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Joris Ivens; Documentary Film Maker for 70 Years

June 30, 1989|BURT A. FOLKART | Times Staff Writer

Joris Ivens, noted documentary film maker whose self-described "dramatizations of daily life" vividly reflected a world in turmoil for more than 70 years, has died in Paris.

He was 91, according to his wife, film maker Marceline Loridan Ivens, who often served as his co-director.

Ivens, a founder of the Dutch film industry who made his first film, "Wigwam," a wistful look at cowboys and Indians, when he was only 13, died of a heart attack provoked by kidney failure at a Paris hospital Wednesday night.

His last film, "Une Histoire du Vent" (A Story of the Wind), was released three months ago.

"He was very ill during the filming; he suffered a lot," his wife told the Reuters news agency.

The film, shot in such troubled locations as the Gobi Desert, starred Ivens as an old man who wants to photograph the wind. It won a career achievement award at last year's Venice Film Festival.

'Upset and Angry'

Despite his frail health, he took part a few days ago in protest marches in Paris against the suppression of the student-led demonstrations in Beijing.

"He was upset and angry by recent events in China and sent a telegram, just before he entered the hospital, calling for economic sanctions," Marceline Ivens said in a telephone interview with the Associated Press.

Considered one of the world's leading avant-garde documentary film makers, the white-haired and fiery Ivens was known for his leftist political beliefs and anti-colonialist views.

Because of them, the Dutch government denied support for his work for decades, and at one point, he was hounded by officials until he went into self-imposed exile.

He was a committed Socialist who spent much of his life documenting the lives of ordinary people living through difficult times.

At the outbreak of the Spanish Civil War in 1936, he immediately left the United States for Spain, where he filmed the plight of villagers living near Madrid. Ernest Hemingway wrote and narrated the documentary.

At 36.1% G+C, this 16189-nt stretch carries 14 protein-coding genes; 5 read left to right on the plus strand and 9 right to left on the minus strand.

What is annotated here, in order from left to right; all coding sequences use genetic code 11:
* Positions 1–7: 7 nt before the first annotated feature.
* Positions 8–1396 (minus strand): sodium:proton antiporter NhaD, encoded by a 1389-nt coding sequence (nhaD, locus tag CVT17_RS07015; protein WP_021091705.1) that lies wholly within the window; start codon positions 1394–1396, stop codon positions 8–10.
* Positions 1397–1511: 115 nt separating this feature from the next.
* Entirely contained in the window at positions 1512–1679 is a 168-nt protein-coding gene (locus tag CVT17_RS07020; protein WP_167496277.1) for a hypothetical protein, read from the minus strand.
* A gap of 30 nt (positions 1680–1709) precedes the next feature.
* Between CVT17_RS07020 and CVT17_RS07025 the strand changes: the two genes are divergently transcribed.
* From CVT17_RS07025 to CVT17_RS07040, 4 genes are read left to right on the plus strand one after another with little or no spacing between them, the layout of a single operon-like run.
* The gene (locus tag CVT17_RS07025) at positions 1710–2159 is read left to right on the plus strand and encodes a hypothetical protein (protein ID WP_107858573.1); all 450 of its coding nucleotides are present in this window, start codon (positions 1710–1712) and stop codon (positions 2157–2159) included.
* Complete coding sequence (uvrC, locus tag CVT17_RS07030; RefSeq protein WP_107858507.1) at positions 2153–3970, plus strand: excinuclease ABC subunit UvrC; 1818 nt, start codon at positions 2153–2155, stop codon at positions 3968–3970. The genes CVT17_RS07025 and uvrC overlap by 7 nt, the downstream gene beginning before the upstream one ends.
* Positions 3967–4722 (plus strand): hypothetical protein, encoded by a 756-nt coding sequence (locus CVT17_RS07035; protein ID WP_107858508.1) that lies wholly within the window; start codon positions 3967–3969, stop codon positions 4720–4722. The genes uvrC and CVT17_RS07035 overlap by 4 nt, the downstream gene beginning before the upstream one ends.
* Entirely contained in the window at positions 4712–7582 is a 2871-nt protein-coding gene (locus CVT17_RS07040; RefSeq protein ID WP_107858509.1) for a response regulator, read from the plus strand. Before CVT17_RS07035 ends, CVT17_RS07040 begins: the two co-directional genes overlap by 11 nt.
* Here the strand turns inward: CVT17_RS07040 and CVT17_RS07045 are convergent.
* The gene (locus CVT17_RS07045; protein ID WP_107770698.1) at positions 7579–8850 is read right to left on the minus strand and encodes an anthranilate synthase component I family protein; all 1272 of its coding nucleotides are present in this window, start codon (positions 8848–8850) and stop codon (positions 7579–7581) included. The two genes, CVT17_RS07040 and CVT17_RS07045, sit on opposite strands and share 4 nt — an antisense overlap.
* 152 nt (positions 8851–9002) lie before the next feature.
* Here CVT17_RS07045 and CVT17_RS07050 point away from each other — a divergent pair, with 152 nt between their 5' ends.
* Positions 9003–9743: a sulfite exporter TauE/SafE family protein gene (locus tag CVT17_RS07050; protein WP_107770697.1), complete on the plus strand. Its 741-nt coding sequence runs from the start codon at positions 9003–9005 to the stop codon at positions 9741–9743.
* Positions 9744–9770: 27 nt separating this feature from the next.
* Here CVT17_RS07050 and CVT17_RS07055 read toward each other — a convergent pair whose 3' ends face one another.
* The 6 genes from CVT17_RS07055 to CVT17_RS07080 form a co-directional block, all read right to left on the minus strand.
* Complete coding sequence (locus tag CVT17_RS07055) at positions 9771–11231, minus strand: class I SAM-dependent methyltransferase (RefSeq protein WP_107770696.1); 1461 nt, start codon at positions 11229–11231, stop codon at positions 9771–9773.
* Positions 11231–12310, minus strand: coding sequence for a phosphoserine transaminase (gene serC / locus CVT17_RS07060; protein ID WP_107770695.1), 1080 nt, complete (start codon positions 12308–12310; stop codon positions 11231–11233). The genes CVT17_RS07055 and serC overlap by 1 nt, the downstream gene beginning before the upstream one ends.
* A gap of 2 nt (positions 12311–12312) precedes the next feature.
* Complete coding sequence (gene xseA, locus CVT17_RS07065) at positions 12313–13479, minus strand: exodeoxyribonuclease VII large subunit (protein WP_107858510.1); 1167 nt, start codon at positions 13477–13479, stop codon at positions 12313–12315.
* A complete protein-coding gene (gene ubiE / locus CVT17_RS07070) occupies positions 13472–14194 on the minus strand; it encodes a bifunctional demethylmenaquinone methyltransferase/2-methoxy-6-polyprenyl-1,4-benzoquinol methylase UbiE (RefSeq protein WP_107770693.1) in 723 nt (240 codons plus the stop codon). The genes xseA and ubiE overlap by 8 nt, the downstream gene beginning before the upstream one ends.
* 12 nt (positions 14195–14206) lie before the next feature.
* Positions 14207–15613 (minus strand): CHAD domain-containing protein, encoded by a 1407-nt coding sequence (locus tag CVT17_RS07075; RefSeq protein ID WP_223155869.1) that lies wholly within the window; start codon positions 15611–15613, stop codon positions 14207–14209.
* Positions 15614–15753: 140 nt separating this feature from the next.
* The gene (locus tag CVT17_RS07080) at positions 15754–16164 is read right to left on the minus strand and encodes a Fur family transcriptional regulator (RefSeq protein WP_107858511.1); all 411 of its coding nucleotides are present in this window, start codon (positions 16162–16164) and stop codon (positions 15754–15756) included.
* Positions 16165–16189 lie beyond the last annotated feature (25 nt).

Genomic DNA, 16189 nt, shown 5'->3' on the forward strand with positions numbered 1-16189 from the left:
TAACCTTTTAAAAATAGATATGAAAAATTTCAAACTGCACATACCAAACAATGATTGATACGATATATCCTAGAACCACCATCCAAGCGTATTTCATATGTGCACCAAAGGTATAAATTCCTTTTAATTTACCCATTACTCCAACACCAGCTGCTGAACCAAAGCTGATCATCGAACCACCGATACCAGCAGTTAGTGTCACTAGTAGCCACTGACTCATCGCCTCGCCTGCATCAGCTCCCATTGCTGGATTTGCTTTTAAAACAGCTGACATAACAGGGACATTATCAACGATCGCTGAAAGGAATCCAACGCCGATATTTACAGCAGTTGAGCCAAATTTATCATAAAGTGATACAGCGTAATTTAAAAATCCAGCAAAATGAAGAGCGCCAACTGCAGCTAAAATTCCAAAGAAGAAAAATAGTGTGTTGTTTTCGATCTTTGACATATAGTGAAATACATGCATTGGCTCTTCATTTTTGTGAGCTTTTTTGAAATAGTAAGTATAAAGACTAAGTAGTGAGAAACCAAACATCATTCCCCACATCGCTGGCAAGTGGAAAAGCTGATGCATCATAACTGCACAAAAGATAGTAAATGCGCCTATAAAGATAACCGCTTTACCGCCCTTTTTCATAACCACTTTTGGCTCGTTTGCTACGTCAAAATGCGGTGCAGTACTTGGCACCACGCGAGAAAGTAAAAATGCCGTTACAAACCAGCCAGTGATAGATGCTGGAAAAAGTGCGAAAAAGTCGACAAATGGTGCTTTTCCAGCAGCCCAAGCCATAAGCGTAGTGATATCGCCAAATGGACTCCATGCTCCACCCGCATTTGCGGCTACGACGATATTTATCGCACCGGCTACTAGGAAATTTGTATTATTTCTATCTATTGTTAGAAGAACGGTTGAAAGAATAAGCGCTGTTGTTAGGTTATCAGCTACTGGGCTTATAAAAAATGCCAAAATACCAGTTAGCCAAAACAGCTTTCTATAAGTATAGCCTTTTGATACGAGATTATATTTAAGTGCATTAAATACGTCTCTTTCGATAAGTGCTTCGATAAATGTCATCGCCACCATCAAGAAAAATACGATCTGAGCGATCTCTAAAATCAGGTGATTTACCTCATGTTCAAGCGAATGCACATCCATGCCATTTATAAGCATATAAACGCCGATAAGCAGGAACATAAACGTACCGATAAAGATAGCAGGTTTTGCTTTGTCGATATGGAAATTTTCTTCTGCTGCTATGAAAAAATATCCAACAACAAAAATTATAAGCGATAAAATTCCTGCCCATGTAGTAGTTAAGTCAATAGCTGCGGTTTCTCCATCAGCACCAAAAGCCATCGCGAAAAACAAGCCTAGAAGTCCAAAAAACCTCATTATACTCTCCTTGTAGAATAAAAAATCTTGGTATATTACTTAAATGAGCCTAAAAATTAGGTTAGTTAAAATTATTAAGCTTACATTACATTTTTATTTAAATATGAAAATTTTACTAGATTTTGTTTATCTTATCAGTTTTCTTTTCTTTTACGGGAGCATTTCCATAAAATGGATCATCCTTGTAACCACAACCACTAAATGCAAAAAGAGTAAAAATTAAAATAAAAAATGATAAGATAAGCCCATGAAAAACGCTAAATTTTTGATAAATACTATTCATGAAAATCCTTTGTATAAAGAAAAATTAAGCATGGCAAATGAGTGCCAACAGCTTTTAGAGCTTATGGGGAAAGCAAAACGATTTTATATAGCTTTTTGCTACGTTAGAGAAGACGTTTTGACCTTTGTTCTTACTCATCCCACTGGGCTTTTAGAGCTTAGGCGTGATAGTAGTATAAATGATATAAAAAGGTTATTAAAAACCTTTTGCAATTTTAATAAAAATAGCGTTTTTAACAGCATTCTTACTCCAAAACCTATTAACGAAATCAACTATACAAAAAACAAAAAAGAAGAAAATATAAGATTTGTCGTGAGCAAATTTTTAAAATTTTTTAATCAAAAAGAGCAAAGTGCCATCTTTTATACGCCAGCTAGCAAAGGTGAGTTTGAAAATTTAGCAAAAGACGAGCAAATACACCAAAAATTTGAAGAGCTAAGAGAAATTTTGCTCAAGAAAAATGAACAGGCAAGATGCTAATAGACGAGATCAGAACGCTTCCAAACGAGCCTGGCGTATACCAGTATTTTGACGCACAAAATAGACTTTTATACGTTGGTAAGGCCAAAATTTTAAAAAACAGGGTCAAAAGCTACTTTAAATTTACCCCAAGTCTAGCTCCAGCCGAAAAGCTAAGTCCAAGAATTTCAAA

Proceeds from the picture went for the purchase of 17 ambulances for the Republican cause.

Ivens eventually created about 60 films, many devoted to revolutionary struggles in China, Cuba and North Vietnam.

Ivens was born in Nijmegen, Holland. His father owned camera shops, and his grandfather made portraits with a primitive Daguerre camera.

He briefly studied economics before turning to film making full time in 1923. He began to establish an international reputation in 1928-29 with "De Brug" (The Bridge), "Branding" (Breakers) and "Regen" (Rain).

His masterpiece is considered "The Spanish Earth," the 1937 film about the Civil War, which Ivens not only filmed but in which he fought on the Republican side.

He moved to the United States in 1936, living in New York and Hollywood, and stayed until 1944, when he accepted the Dutch government's offer to be film commissioner in what was then its colony of Indonesia. He resigned on his way there, however, when he learned that the Dutch government had refused the colony's bid for independence.

While in the United States, he joined a group called Contemporary Historians, founded by Archibald MacLeish, Lillian Hellman, John Dos Passos and others to make films on contemporary events. "The Spanish Earth" was an outgrowth of that commitment.

Among his many awards were the French Legion of Honor and the 1955 World Peace Prize, which he accepted in Helsinki, Finland.

In 1986, he reconciled with the Dutch government, which gave him the Golden Calf award at the Dutch Film Days exhibit in Paris. The award was accompanied by a formal apology for past treatment by previous governments.

In an interview at his Left Bank apartment last year, Ivens told The Times of his definition of documentaries and discussed briefly the people who made them.

"Directors like Francis Coppola, Martin Scorsese and Jim Jarmusch understand the role of the real in film," he said. "In some ways, their films could be considered documentaries."

He defined a documentary as "cinematic, a dramatization of daily life."

"It must make people think, and in an extreme militant sense, it can agitate. In form, it can go from newsreel to fiction," he said. "Authenticity, after all, isn't necessarily truth. Fiction can be truer."

Ivens and his wife had no children.

"Our films were our children," Marceline Ivens said.

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